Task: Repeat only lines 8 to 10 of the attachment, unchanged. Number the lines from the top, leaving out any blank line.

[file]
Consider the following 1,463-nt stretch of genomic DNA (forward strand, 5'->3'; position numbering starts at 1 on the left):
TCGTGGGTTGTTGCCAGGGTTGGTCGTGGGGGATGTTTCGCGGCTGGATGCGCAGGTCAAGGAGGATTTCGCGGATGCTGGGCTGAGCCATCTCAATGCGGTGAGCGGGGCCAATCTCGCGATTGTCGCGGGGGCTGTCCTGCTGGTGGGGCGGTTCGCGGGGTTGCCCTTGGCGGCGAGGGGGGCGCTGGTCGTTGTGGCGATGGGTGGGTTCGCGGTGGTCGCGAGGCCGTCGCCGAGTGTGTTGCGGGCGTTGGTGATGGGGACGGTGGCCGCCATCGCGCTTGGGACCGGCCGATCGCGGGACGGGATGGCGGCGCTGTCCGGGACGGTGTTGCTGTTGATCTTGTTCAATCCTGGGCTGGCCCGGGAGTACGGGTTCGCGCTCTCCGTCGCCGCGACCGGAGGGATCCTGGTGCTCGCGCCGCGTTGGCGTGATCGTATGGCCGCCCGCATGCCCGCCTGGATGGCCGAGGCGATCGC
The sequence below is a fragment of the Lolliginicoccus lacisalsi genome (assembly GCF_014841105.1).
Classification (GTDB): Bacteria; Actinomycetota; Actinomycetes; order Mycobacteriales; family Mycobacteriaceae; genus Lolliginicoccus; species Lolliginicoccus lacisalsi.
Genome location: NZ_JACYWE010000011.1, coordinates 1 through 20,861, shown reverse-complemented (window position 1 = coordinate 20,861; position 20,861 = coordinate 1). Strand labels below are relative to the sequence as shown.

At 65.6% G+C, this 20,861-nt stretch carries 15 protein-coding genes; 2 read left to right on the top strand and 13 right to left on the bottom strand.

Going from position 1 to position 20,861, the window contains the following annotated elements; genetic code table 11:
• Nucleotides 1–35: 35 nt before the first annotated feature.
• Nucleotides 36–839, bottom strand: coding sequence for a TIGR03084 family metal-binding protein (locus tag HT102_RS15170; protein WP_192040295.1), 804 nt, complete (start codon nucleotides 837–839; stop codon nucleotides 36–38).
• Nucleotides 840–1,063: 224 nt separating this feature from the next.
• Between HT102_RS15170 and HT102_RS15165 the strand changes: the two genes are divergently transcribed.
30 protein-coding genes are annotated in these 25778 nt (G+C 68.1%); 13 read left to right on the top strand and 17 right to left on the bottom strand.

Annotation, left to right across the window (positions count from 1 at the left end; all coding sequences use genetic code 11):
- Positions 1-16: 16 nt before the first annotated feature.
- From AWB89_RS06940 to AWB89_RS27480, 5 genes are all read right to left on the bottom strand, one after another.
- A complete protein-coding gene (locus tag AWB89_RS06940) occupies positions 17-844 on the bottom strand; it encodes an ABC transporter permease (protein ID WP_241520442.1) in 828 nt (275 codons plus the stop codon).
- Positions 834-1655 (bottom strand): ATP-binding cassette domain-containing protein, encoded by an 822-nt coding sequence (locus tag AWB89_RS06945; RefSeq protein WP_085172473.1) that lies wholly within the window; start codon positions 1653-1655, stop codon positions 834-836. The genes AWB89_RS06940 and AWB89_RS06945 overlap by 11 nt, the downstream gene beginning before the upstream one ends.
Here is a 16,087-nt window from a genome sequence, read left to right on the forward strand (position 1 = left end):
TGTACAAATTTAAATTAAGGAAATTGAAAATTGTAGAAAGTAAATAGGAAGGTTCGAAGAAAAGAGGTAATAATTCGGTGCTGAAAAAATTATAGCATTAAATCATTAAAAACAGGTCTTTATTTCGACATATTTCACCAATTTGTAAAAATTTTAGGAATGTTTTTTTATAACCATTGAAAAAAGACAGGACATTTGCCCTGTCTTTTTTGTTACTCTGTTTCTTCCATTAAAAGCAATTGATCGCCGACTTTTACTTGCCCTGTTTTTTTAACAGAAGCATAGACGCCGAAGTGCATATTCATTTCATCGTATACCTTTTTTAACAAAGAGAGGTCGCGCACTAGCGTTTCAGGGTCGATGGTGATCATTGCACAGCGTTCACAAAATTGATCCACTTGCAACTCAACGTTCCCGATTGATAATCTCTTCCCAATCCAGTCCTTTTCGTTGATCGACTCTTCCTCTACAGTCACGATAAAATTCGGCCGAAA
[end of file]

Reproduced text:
• Nucleotides 1–35: 35 nt before the first annotated feature.
• Nucleotides 36–839, bottom strand: coding sequence for a TIGR03084 family metal-binding protein (locus tag HT102_RS15170; protein WP_192040295.1), 804 nt, complete (start codon nucleotides 837–839; stop codon nucleotides 36–38).
• Nucleotides 840–1,063: 224 nt separating this feature from the next.